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Choice as a Superpower

Three months ago, my therapist Jill and I began a ritual of combing through my past relationships and choices. Every single date I’ve ever been on and boyfriend I’ve ever had would be examined and analyzed by her from all angles. “We’re seeking to identify any unhealthy patterns that might be present so that we can create new, healthier ones,” she explained. It was a terrifying level of vulnerability. As the pattern started to reveal itself, I couldn’t help but feel incredible shame. The choices I’d made throughout my past were unquestionably naive and reckless. Seeing it laid out in front of me was terrifying. Most of my bad choices were bad men. Seeing that admittance written out on the page feels dramatic, but it’s the unfortunate truth. My history doesn’t lie. In looking back at Rob*, the boyfriend who abused me, I used to have a tendency to view myself as a victim and in a sense, I was one; he must be held responsible for his own actions. Anything less would be reckless, …

What Rob and Harry Taught Me About the Power of my Words

Every relationship I’ve ever been in grew from a seed of curiosity. An irresistible, dangerous curiosity that calls you to it like siren song. I think too much and often find myself turning past romantic encounters over and over in my mind. Just as river currents smooth out the rough edges of a rock as it turns it in its midst, it’s as if I think that if I reflect on them enough, perhaps the power of my mind can smooth out the unforgiving, snagging edges of my memories and make them into something neat and digestible. I reflect on them and think and think and then think some more, but I rarely speak about them out loud. My therapist Jill once told me that healthy doesn’t attract unhealthy, only unhealthy does. “Hurting, broken people attract others just like them,” was the way she put it. I saw in my mind a parade of broken, passionate albeit responsible men I’ve loved throughout my story and wondered what it meant. In the past few weeks, I’ve …

The Discipline of Forgiveness

“Tonight, I pray for those who have wronged me, used me, abused me — whether knowingly or unknowingly,” I wrote while a flood of emotions began to rise up within me as I came to a resolution. “I’ve decided that it’s between them and God.” *** I had just gotten home from our weekly Saturday night prayer meeting at my church. My heart weighed so heavy, I just had to pour out my every thought into my prayer journal as soon as I got home. You see, that night after prayer, my Bishop had challenged our church to do something I honestly feel we as Christians don’t do enough. He asked us to pray for our enemies. He referenced Job 42:10 where Job prayed for his friends and the Lord gave Job twice of what he had before. “We all know those ‘friends’ were really Job’s enemies,” Bishop Huntley continued, “The only thing keeping us from our double blessing is not praying for our enemies.” Then, he had us do something that changed the way I …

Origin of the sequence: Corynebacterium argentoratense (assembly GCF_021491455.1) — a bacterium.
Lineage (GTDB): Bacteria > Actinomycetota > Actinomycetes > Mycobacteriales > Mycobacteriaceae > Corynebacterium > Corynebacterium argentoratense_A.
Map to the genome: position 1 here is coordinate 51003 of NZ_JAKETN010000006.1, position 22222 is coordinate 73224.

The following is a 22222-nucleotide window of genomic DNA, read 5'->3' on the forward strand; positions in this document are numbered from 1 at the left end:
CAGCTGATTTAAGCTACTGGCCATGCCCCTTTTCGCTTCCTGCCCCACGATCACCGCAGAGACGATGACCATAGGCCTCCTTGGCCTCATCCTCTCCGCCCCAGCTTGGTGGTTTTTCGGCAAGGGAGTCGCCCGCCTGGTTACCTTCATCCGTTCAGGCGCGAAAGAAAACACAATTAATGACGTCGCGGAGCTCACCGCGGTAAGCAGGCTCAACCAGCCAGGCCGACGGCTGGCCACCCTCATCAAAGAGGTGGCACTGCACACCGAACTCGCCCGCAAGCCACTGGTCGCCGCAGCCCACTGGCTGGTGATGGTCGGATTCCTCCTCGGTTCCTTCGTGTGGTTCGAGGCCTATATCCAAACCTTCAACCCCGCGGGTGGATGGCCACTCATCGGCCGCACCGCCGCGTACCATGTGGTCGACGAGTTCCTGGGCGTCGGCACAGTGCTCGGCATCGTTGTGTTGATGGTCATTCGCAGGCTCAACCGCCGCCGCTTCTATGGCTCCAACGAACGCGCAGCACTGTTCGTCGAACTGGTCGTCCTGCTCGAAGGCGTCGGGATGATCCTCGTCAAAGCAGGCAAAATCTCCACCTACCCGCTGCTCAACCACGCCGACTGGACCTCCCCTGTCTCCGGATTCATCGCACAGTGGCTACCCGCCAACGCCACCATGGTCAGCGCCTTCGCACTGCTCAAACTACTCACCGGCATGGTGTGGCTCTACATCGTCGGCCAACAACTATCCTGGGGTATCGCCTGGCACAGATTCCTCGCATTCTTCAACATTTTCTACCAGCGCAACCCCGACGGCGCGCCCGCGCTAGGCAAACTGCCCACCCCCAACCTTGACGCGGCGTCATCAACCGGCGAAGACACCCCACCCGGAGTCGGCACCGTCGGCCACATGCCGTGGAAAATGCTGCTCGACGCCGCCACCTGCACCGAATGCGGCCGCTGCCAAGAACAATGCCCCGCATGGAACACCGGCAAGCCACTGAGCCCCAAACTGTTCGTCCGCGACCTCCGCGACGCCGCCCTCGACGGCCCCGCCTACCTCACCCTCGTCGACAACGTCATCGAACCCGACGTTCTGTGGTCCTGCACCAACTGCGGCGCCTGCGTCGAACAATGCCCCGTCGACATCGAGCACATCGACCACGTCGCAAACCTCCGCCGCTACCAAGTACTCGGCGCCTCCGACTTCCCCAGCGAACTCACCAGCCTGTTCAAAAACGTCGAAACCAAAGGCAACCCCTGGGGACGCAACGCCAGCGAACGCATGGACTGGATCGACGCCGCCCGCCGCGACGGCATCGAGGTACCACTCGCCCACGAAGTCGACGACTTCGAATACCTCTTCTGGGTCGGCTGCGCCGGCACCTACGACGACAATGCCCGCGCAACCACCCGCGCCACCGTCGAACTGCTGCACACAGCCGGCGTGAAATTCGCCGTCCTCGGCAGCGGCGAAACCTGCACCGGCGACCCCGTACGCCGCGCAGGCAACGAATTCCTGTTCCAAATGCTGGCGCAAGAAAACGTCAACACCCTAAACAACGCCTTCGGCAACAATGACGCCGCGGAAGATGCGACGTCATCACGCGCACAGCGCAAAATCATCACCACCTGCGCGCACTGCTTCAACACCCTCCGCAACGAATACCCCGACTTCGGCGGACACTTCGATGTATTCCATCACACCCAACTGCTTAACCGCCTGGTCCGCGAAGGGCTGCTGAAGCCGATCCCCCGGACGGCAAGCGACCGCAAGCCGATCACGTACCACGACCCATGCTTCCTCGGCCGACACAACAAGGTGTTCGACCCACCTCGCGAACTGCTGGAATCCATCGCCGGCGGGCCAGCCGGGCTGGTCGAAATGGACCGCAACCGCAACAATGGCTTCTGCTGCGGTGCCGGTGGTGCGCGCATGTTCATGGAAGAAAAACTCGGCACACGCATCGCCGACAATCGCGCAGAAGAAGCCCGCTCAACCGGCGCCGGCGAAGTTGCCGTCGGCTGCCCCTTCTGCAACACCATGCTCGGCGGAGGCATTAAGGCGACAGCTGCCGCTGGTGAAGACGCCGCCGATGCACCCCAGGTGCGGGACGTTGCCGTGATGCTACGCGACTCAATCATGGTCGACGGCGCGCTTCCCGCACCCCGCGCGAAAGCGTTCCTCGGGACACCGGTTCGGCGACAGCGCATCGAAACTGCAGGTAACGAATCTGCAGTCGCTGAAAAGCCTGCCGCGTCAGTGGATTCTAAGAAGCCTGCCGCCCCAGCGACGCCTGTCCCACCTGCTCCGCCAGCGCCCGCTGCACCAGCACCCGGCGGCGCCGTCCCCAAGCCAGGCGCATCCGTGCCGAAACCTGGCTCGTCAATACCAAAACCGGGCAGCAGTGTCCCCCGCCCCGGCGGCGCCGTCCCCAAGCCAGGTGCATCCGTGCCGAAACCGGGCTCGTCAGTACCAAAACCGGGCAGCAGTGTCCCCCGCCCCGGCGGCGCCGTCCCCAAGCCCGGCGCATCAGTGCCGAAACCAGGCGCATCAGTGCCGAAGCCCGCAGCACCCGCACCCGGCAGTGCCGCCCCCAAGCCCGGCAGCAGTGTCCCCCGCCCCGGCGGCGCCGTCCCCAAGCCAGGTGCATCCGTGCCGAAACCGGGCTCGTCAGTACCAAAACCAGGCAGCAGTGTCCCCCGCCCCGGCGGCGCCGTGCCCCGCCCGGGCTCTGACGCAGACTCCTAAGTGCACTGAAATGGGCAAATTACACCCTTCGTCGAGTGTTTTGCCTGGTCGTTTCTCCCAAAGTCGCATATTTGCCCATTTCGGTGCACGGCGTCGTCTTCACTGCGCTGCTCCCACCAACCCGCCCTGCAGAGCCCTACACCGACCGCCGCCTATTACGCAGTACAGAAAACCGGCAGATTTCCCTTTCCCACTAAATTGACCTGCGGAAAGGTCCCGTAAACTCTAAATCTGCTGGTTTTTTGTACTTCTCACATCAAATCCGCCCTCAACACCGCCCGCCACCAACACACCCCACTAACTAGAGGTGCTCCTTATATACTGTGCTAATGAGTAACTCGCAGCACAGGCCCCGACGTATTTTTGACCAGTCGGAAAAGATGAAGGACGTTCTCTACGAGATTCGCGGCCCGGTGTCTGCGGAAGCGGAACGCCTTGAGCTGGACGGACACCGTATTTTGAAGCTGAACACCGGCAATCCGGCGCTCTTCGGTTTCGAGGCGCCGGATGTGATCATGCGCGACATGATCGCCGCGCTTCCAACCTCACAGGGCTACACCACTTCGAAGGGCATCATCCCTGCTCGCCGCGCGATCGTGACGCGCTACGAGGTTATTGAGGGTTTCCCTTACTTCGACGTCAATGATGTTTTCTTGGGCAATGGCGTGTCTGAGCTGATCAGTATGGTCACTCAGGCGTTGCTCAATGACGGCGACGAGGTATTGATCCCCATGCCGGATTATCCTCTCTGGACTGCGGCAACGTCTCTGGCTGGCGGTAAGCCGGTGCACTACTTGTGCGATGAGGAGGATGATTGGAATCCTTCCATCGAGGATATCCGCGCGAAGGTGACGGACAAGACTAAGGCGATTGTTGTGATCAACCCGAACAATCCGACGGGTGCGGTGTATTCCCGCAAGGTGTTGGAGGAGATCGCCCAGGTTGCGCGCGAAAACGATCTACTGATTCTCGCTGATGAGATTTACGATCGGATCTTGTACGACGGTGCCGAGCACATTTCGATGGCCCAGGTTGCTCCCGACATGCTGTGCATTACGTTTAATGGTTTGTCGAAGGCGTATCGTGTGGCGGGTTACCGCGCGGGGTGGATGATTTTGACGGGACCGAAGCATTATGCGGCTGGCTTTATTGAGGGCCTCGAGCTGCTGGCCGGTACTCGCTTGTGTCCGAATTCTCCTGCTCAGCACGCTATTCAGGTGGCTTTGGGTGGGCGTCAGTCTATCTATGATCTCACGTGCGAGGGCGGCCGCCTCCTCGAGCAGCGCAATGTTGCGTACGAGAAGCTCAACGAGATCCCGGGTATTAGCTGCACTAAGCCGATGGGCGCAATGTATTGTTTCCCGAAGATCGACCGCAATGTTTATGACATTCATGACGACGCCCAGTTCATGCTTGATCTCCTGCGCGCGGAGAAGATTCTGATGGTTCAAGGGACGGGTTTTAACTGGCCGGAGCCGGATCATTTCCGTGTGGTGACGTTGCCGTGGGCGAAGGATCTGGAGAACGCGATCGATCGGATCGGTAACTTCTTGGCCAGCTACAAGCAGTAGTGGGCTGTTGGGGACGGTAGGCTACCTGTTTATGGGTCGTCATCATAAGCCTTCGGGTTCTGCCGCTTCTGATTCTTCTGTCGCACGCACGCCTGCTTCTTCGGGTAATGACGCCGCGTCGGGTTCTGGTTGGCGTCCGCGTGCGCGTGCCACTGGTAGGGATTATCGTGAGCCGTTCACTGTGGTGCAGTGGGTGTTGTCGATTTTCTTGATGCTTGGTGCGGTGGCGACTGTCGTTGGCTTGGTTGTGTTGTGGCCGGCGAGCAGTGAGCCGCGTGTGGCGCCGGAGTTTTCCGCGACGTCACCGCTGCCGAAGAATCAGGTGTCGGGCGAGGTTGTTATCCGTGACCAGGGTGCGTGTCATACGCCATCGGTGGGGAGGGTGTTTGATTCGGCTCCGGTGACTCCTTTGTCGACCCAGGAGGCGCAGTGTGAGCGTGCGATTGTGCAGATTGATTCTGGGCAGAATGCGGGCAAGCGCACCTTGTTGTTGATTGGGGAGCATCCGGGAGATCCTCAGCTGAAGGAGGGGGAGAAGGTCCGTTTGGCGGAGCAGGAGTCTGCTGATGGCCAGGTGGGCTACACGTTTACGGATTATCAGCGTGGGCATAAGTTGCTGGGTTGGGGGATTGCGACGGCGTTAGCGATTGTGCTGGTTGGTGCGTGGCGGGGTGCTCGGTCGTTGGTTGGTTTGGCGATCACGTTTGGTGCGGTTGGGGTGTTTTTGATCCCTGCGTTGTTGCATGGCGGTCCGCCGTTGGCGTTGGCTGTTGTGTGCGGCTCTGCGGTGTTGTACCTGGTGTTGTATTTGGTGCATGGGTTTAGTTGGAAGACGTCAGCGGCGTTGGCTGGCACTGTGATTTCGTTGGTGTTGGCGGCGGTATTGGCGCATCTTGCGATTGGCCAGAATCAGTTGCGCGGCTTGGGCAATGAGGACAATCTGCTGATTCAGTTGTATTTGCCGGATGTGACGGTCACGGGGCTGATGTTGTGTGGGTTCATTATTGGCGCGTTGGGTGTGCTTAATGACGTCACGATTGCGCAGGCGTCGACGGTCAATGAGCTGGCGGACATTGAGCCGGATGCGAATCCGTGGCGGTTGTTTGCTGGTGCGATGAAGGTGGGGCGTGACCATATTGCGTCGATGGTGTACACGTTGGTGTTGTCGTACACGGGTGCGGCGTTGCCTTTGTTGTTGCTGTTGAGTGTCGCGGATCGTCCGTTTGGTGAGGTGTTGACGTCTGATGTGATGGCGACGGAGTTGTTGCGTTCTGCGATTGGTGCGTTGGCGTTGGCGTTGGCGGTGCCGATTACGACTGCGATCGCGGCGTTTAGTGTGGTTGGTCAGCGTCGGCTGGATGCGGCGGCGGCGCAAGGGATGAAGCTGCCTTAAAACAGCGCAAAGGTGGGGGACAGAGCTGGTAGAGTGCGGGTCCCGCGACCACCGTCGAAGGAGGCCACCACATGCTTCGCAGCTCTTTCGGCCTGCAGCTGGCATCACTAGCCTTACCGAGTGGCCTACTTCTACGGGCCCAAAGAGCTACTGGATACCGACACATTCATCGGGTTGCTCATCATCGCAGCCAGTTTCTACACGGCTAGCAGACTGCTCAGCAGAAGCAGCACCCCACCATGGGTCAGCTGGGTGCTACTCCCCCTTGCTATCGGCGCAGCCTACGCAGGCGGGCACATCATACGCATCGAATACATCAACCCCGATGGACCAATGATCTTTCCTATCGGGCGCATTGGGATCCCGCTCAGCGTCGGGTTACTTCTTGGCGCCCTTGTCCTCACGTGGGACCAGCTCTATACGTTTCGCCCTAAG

Why I’m Not Ready to Be a Wife: Perspectives on Biblical Marriage

“So, something happened,” my text to Kristina started out as I sat on my bed in the lotus position, listening to Bethel Music and crunching on almonds. “Boyfriend asked me how I like my apartment building and when I told him I love it,  he then said, ‘Maybe we can look into the two-bedroom apartments there if we get married.’” She replied with an emoji seizure. When I was with my last boyfriend who lived all the way in Russia, marriage was an ongoing conversation. “If this is going to work out, one of us has to move to a new country and I wouldn’t do that without marriage,” was how he put it; the limits placed on us by distance rushed it. When I explained it to my friend, Lisa, I told her that I didn’t think I was ready to get married, “A part of me doesn’t want to get married until my late twenties or maybe even early-thirties. I really enjoy singleness.” Now that New Boyfriend has brought up the M-word, a …

Faith Can Be Scary

“Why would you share something so personal with complete strangers?” This is what the voice inside my head was saying as I contemplated writing my book. I was 41 years old and not who people thought I was. I had a secret and was about to go public; and even though I had a sick feeling every time I thought about it, I knew that God wanted me to do this. I had been called. It all started about a year and a half earlier… I was struggling with the guilt, shame, and doubt that accompanied a life of abuse. I was an only child and had survived a life with an alcoholic mother and sexually abusive father. After being estranged from my parents for many years, I began to worry. I would be unable to sleep at night thinking about what I would do if something happened to my dad. My mom was a stroke victim and he took care of her. As much as I tried to ignore my conscience, the thoughts wouldn’t …